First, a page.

Thu and Hue aim to enroll their children in these schools due to their proficiency in mathematics and English, believing that such institutions offer greater opportunities for academic advancement compared to conventional education programs.

To prepare their children for the entrance exams, Hue and her husband have been actively involved in guiding their child’s academic journey since primary school.

Their son began studying English in the first grade and attended supplementary math and literature classes in the fourth grade, each session costing between VND200,000-250,000.

“If he hadn’t taken these additional math and literature classes, he wouldn’t have coped with the exams,” Hue emphasized, noting the distinct test formats at each school.

Similarly, Thu has enrolled her child in extra classes for math, literature, and English since the third grade. In addition to these classes, Thu collects school materials and past exam papers for her child to practice.

High Expectations

The competition for coveted 6th-grade spots in Hanoi reflects parents’ aspirations for their children, including the desire for smaller class sizes.

A primary school principal highlighted the issue of overcrowded classrooms in certain districts, where class sizes exceed the recommended limit of 45 students per class.

For the 2024-2025 academic year, Hanoi anticipates over 246,000 6th-grade students, a significant increase from the previous year.

Concerned about crowded classrooms and teacher attention, many parents opt for high-quality or private schools with smaller class sizes of around 30 students.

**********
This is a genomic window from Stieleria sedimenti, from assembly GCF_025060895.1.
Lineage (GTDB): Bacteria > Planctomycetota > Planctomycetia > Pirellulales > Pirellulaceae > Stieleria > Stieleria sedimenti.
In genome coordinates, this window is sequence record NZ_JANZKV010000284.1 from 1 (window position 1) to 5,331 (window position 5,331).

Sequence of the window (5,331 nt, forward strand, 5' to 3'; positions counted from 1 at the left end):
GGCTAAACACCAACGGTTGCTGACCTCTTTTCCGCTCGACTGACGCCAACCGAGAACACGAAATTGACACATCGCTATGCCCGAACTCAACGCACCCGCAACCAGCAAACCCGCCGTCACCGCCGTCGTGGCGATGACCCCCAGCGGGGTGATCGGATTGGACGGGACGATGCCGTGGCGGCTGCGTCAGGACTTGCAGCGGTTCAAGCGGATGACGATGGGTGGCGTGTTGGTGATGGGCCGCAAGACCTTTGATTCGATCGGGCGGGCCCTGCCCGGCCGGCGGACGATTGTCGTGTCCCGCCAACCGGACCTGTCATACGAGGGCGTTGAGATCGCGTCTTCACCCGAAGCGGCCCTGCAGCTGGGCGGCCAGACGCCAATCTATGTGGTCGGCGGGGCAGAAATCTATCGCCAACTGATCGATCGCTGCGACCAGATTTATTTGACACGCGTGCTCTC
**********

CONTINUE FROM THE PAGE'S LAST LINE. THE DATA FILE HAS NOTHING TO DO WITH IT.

Additionally, parents seek secondary schools with high rates of high school admissions to give their children a competitive edge.

For instance, during the last high school entrance exam, Cau Giay Secondary School students achieved an average score of 4350, with approximately 500 students gaining admission to specialized schools.

Pham Hiep, an education innovation researcher, supports parents’ decisions to pursue top schools, including private institutions, based on their educational philosophies and willingness to invest in their children’s education.

Tran Nhat Minh, founder of the MathExpress club, emphasized the positive influence of carefully selected and trained students in prestigious schools, fostering an environment conducive to academic growth.

However, Minh cautioned against pushing children into top schools prematurely, as some students may struggle to keep up with the rigorous demands.

Teachers stress the importance of instilling a strong work ethic in students, guiding them based on their abilities and family circumstances, regardless of the school they attend.

In Hue’s case, she plans for her son to apply to the Foreign Language Secondary School and other institutions to maximize his chances of accessing a conducive learning environment.

On the other hand, Thu adopts a stress-free approach for her child’s exam preparation, prioritizing a balanced mindset during the process.